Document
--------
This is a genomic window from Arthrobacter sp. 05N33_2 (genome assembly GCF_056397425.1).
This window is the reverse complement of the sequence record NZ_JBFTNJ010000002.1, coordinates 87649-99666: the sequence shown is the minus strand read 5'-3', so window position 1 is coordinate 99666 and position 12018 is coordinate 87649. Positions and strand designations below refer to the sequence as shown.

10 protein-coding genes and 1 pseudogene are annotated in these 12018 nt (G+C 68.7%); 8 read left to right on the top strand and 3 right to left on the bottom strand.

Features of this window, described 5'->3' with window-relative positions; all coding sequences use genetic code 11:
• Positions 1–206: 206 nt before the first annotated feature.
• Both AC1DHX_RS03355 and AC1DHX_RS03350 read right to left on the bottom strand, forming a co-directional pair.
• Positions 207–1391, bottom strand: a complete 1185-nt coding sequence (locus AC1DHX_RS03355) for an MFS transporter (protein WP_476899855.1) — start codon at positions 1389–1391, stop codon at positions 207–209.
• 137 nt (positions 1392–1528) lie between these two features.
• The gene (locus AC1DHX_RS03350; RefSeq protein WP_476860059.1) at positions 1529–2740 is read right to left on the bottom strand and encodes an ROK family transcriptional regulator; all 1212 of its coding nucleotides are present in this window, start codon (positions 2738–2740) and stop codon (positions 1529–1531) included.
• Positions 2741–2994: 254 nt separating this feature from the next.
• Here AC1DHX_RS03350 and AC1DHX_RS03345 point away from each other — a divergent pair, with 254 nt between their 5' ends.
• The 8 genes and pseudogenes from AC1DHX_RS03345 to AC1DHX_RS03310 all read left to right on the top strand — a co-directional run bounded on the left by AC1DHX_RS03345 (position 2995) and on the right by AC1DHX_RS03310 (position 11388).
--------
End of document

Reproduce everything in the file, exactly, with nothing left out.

This is a genomic window from Arthrobacter sp. 05N33_2 (genome assembly GCF_056397425.1).
This window is the reverse complement of the sequence record NZ_JBFTNJ010000002.1, coordinates 87649-99666: the sequence shown is the minus strand read 5'-3', so window position 1 is coordinate 99666 and position 12018 is coordinate 87649. Positions and strand designations below refer to the sequence as shown.

10 protein-coding genes and 1 pseudogene are annotated in these 12018 nt (G+C 68.7%); 8 read left to right on the top strand and 3 right to left on the bottom strand.

Features of this window, described 5'->3' with window-relative positions; all coding sequences use genetic code 11:
• Positions 1–206: 206 nt before the first annotated feature.
• Both AC1DHX_RS03355 and AC1DHX_RS03350 read right to left on the bottom strand, forming a co-directional pair.
• Positions 207–1391, bottom strand: a complete 1185-nt coding sequence (locus AC1DHX_RS03355) for an MFS transporter (protein WP_476899855.1) — start codon at positions 1389–1391, stop codon at positions 207–209.
• 137 nt (positions 1392–1528) lie between these two features.
• The gene (locus AC1DHX_RS03350; RefSeq protein WP_476860059.1) at positions 1529–2740 is read right to left on the bottom strand and encodes an ROK family transcriptional regulator; all 1212 of its coding nucleotides are present in this window, start codon (positions 2738–2740) and stop codon (positions 1529–1531) included.
• Positions 2741–2994: 254 nt separating this feature from the next.
• Here AC1DHX_RS03350 and AC1DHX_RS03345 point away from each other — a divergent pair, with 254 nt between their 5' ends.
• The 8 genes and pseudogenes from AC1DHX_RS03345 to AC1DHX_RS03310 all read left to right on the top strand — a co-directional run bounded on the left by AC1DHX_RS03345 (position 2995) and on the right by AC1DHX_RS03310 (position 11388).